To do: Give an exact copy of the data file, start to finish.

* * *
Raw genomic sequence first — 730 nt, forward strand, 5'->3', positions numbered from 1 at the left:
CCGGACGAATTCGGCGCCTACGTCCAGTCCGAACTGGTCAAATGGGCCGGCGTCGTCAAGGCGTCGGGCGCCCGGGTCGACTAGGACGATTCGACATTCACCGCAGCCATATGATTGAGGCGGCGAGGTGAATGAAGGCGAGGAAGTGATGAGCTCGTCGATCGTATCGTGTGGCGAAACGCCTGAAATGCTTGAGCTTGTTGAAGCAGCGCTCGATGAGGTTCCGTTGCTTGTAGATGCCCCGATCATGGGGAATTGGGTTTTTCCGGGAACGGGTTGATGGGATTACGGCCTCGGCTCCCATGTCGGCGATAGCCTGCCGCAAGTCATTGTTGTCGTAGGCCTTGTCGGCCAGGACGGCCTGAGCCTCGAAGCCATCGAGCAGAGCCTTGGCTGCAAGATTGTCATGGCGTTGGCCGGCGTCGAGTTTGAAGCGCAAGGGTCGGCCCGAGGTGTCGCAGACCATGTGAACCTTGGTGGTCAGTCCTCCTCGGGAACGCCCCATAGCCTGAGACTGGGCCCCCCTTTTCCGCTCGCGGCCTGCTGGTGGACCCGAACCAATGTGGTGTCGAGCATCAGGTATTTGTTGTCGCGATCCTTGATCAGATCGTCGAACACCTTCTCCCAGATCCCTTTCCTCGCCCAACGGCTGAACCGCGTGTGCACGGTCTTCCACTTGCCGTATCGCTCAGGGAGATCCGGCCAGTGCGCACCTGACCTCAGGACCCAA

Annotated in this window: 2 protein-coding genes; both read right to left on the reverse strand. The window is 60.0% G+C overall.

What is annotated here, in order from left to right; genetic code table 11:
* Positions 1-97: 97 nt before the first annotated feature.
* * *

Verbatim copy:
Raw genomic sequence first — 730 nt, forward strand, 5'->3', positions numbered from 1 at the left:
CCGGACGAATTCGGCGCCTACGTCCAGTCCGAACTGGTCAAATGGGCCGGCGTCGTCAAGGCGTCGGGCGCCCGGGTCGACTAGGACGATTCGACATTCACCGCAGCCATATGATTGAGGCGGCGAGGTGAATGAAGGCGAGGAAGTGATGAGCTCGTCGATCGTATCGTGTGGCGAAACGCCTGAAATGCTTGAGCTTGTTGAAGCAGCGCTCGATGAGGTTCCGTTGCTTGTAGATGCCCCGATCATGGGGAATTGGGTTTTTCCGGGAACGGGTTGATGGGATTACGGCCTCGGCTCCCATGTCGGCGATAGCCTGCCGCAAGTCATTGTTGTCGTAGGCCTTGTCGGCCAGGACGGCCTGAGCCTCGAAGCCATCGAGCAGAGCCTTGGCTGCAAGATTGTCATGGCGTTGGCCGGCGTCGAGTTTGAAGCGCAAGGGTCGGCCCGAGGTGTCGCAGACCATGTGAACCTTGGTGGTCAGTCCTCCTCGGGAACGCCCCATAGCCTGAGACTGGGCCCCCCTTTTCCGCTCGCGGCCTGCTGGTGGACCCGAACCAATGTGGTGTCGAGCATCAGGTATTTGTTGTCGCGATCCTTGATCAGATCGTCGAACACCTTCTCCCAGATCCCTTTCCTCGCCCAACGGCTGAACCGCGTGTGCACGGTCTTCCACTTGCCGTATCGCTCAGGGAGATCCGGCCAGTGCGCACCTGACCTCAGGACCCAA

Annotated in this window: 2 protein-coding genes; both read right to left on the reverse strand. The window is 60.0% G+C overall.

What is annotated here, in order from left to right; genetic code table 11:
* Positions 1-97: 97 nt before the first annotated feature.